Few issues raise public alarm in the Gulf Islands more than clear-cut logging.
In the past 30 years, clear-cutting undertaken by the former MacMillan Bloedel company on Galiano, Weldwood and the Texada Land Corporation on Salt Spring, and by First Nations on their Mayne and Saturna islands have prompted major public responses.
As private land logging has stepped up locally in recent months, the Islands Trust has come under fire for not appearing to ride into battle with swinging swords to slay the perpetrators. Critics suggest the Trust’s inspiring “preserve and protect” mandate and some legal wrangling should be all that is necessary to quell buzzing chainsaws. But the Trust has been down this road many times in its 46-year history, and hit the same wall: Despite its lofty-sounding mandate, the Trust cannot interfere with forestry activities or stop private property owners from cutting down trees on their lands unless those areas fall within certain development permit areas.
In light of the reason for the Trust’s existence, the lack of power granted to it when it comes to tree cutting does seem absurd. But as with many issues, it’s not until a situation appears dire that people or governments respond. Clear-cut logging had not been on the public radar in the islands for several years, and Islands Trust work programs both at area-wide and local levels are always filled with other pressing issues.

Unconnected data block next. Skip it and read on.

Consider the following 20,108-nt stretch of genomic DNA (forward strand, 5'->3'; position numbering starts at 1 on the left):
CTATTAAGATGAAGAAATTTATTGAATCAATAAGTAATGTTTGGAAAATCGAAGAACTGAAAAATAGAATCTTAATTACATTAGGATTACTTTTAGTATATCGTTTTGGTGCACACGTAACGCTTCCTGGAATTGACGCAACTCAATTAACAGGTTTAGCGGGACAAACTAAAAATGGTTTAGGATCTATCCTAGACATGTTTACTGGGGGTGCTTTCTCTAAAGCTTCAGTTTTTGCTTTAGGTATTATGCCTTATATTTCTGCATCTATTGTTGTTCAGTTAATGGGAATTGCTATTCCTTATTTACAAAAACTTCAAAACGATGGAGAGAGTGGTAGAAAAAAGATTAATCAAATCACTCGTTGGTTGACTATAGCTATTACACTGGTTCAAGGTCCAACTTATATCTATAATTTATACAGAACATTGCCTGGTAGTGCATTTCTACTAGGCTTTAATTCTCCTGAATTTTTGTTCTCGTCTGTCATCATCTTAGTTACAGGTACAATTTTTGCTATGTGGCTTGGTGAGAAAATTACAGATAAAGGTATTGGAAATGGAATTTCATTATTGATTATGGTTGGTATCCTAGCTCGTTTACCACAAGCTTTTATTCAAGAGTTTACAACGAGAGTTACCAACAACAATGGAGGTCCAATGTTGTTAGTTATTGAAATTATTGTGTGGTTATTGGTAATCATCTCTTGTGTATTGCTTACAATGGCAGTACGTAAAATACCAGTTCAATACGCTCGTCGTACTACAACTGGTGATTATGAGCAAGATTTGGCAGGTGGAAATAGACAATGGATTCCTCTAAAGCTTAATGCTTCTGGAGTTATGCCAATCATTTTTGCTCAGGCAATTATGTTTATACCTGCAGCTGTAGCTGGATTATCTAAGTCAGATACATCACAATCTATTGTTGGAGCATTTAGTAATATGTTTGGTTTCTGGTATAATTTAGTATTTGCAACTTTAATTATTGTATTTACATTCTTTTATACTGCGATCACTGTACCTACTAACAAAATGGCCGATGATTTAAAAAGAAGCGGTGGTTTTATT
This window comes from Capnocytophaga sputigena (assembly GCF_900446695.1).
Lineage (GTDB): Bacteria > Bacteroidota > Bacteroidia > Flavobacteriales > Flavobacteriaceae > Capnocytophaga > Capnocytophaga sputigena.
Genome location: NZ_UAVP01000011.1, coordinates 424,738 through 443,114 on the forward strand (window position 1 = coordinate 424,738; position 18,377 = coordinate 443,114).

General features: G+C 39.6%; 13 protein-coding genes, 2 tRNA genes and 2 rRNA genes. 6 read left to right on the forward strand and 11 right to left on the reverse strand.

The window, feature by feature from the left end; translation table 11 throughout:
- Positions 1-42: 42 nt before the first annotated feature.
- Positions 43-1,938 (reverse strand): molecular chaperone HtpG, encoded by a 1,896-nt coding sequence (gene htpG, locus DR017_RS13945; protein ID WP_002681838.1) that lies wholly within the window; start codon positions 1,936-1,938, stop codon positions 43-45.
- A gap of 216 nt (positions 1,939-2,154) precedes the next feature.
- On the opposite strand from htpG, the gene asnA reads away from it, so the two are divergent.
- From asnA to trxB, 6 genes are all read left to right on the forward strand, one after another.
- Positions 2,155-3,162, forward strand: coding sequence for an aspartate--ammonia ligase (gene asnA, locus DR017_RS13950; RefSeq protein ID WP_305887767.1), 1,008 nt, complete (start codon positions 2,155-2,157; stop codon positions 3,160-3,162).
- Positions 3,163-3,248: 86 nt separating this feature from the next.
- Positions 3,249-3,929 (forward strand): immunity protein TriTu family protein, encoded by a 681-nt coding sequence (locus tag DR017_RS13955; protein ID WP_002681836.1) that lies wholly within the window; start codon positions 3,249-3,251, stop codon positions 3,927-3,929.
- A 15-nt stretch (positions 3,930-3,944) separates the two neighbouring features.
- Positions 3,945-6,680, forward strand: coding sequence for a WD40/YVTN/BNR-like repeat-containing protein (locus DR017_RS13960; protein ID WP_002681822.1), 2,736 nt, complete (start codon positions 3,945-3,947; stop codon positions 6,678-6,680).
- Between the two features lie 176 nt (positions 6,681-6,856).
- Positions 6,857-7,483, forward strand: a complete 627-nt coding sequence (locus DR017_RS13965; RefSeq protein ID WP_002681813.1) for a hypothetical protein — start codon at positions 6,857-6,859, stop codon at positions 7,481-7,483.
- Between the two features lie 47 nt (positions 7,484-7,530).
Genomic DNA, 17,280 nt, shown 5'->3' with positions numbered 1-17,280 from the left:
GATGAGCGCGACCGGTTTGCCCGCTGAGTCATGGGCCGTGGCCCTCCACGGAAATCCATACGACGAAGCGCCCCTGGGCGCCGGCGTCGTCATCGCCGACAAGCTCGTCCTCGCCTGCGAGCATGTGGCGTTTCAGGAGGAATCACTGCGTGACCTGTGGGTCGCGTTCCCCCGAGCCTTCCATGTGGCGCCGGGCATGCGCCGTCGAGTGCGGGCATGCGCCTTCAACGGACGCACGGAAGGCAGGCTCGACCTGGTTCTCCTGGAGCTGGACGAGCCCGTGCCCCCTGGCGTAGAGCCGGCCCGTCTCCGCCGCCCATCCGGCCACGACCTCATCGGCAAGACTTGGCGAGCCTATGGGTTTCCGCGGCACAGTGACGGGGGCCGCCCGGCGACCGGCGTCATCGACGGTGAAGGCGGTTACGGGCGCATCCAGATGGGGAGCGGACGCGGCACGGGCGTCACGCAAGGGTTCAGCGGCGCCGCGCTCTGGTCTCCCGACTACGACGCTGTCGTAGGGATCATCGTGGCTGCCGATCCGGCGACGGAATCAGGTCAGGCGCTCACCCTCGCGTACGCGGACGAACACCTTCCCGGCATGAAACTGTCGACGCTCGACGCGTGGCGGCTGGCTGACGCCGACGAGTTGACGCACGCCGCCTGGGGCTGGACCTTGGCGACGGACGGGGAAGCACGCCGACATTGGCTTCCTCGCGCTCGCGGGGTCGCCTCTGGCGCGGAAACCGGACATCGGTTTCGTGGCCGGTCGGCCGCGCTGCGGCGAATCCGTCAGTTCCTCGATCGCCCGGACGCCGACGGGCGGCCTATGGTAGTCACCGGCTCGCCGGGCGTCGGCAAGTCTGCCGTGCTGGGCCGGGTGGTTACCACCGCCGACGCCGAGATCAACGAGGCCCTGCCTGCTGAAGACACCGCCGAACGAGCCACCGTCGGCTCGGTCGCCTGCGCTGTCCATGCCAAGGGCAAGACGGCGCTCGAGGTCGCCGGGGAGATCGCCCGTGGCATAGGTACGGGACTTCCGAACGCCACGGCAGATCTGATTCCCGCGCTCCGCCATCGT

Islands Trust staff have responded to concerns by compiling a report that outlines some ways the Coastal Douglas-fir Zone can be protected. Options may not include swiftly applied court injunctions but they are steps that could be taken by all Local Trust Committees and Trust Council, and which council adopted at a recent meeting.
Most involve making CDF Zone protection a top priority in Trust work plans, official community plan amendments and through other means. The report suggests development permit areas could be created to specifically protect the CDF Zone and associated ecosystems.
About a dozen years ago a suggestion to include all of Salt Spring into a development permit area was met with fierce opposition. As the idea of preserving trees to slow climate change gains traction, at least introducing a CDF Zone development permit area may find favour among the electorate.
The Trust now has a blueprint for some change, but it’s up to the public to state whether or not they support it.